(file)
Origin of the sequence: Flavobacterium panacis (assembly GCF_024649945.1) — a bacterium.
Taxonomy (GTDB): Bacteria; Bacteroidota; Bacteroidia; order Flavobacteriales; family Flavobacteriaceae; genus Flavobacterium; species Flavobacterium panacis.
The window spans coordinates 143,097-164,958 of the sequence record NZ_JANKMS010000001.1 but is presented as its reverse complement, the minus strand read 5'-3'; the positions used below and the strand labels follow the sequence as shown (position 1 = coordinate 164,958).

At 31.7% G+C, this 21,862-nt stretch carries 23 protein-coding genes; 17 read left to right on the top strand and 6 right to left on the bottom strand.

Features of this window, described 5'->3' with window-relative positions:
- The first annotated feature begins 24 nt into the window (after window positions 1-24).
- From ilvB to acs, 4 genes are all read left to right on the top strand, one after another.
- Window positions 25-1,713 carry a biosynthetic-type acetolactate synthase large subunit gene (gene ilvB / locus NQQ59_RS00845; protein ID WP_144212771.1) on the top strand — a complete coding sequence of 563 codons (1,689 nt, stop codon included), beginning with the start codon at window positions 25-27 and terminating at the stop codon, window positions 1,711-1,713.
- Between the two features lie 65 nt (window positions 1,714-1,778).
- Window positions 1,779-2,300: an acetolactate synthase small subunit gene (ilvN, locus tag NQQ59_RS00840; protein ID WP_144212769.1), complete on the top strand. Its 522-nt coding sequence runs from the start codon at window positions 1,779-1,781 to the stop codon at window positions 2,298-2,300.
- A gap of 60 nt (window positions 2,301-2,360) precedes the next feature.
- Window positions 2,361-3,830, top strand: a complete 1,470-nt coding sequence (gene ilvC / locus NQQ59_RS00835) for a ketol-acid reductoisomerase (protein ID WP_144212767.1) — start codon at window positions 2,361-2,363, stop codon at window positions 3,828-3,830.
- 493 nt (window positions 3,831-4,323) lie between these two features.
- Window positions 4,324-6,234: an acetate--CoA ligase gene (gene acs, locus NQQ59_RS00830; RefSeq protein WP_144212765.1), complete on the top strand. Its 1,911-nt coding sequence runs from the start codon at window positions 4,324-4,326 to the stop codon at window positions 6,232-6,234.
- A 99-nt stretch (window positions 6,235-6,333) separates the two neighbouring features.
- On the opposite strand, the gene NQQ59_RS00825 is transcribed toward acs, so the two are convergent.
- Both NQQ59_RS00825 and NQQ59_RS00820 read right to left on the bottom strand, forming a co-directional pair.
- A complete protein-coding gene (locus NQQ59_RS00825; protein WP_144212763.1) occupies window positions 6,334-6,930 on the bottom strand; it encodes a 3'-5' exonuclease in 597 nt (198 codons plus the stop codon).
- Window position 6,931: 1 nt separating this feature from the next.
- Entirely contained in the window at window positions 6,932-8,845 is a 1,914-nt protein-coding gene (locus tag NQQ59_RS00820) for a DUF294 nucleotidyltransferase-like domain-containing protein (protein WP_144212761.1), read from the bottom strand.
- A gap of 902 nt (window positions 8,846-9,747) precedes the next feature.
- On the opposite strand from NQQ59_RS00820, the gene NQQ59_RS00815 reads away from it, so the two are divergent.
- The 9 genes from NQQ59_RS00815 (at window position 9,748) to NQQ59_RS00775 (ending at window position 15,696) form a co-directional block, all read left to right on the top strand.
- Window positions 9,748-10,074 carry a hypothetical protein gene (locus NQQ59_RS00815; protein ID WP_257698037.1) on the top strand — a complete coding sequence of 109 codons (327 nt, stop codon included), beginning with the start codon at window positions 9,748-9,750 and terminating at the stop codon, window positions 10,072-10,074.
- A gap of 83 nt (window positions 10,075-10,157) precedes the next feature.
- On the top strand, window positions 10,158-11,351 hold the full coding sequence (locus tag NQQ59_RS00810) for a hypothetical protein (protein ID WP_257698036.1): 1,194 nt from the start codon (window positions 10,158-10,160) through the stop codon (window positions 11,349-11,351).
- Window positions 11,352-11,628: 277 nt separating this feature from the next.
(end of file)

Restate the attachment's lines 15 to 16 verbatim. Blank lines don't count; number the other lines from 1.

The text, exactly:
- A 99-nt stretch (window positions 6,235-6,333) separates the two neighbouring features.
- On the opposite strand, the gene NQQ59_RS00825 is transcribed toward acs, so the two are convergent.